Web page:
Make room in the conversation for thoughts about death. If an older person leads the conversation in that direction, it is likely an important issue for them. Too often such conversations are aborted because the family or caregiver is uncomfortable with the topic. As family and staff, it is essential to listen to the elders and acknowledge their feelings. Fear of death generally decreases with age and questions about life after death emerge. Once I was invited to give a sermon at evening prayer in an upscale continuous care residence. In it I suggested residents might approach life's next great adventure the way they had prepared for other travel adventures in their lives. While there is no Michelin guide to the afterlife, there is Scripture, the work of spiritual writers, the stories of others and even the daily news that can lead one to anticipate crossing to the next world as an adventure.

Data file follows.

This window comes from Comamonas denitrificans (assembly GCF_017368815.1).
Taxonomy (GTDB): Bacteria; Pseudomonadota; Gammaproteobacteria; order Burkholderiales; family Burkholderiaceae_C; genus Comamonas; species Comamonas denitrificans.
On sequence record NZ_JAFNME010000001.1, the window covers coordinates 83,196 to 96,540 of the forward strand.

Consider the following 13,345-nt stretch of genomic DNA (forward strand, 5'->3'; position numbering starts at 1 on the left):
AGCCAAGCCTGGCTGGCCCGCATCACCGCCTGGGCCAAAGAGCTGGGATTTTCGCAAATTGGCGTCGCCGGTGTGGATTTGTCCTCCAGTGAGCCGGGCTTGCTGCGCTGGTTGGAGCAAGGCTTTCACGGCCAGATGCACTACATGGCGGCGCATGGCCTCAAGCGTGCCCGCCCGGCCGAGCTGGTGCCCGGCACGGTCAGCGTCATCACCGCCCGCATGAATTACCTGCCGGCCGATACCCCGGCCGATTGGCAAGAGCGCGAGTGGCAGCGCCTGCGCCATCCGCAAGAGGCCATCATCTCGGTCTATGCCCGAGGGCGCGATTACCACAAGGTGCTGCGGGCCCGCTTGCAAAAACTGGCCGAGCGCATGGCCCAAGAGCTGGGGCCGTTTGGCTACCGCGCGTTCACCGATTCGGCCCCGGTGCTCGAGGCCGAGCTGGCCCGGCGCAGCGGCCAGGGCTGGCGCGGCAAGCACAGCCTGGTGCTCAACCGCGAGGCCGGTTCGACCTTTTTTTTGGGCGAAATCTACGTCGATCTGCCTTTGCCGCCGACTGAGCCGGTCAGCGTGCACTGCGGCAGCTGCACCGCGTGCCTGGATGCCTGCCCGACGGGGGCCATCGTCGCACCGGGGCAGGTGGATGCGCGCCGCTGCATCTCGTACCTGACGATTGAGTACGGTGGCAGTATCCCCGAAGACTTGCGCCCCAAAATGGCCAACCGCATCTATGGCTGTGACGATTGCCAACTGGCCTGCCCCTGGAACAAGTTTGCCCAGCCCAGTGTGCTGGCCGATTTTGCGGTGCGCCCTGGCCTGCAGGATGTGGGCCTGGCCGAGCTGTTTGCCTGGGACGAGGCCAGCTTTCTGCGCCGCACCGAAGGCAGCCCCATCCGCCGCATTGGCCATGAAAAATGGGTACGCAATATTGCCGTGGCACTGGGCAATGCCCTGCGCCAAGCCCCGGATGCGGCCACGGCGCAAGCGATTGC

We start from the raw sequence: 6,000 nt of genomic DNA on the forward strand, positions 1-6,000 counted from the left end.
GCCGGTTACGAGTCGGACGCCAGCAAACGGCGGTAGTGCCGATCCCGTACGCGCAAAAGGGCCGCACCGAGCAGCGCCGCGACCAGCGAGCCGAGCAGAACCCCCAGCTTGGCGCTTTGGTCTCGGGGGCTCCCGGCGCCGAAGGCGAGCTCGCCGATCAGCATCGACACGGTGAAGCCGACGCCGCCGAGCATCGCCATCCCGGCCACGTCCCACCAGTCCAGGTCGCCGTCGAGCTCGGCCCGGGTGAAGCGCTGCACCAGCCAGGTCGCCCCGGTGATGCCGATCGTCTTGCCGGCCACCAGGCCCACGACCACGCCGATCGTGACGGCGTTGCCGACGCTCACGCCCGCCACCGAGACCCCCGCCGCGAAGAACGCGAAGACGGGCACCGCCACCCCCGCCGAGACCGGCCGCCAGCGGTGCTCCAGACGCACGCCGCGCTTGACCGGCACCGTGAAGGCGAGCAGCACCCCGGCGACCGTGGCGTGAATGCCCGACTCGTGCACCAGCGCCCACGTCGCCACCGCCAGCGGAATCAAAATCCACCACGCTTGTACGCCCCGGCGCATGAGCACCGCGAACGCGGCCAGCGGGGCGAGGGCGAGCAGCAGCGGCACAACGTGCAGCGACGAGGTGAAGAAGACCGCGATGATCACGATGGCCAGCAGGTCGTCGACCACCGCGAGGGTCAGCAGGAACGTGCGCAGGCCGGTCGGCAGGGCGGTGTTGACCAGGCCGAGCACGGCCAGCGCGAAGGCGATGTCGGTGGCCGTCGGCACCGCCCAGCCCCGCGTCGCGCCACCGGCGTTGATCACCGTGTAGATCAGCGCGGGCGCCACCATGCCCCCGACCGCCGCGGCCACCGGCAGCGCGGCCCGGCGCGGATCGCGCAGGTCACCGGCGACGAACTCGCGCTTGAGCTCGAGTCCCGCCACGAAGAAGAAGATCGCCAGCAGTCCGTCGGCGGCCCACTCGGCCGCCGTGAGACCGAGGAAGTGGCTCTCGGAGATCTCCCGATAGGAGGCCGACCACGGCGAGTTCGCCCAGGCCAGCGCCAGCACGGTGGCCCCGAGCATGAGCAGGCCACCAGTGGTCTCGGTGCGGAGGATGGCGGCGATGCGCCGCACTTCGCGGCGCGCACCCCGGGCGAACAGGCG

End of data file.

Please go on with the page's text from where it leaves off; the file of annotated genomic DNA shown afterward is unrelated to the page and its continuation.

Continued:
The third level of gerotranscendence, in which an elder's attitude toward social and personal relationships begins to shift, is too often viewed negatively as "social disengagement." The need for positive solitude is not automatically a manifestation of loneliness. Out of choice some elders opt out of activities that lack content, preferring the company of a few like-minded people to a large crowd playing bingo. They might even prefer their own company or that of a good book. Designing new types of activities such as reminiscence therapy or a meditation course could foster the older person's personal growth. Encouraging and facilitating quiet and peaceful times and places would also go a long way to improving residents' well-being.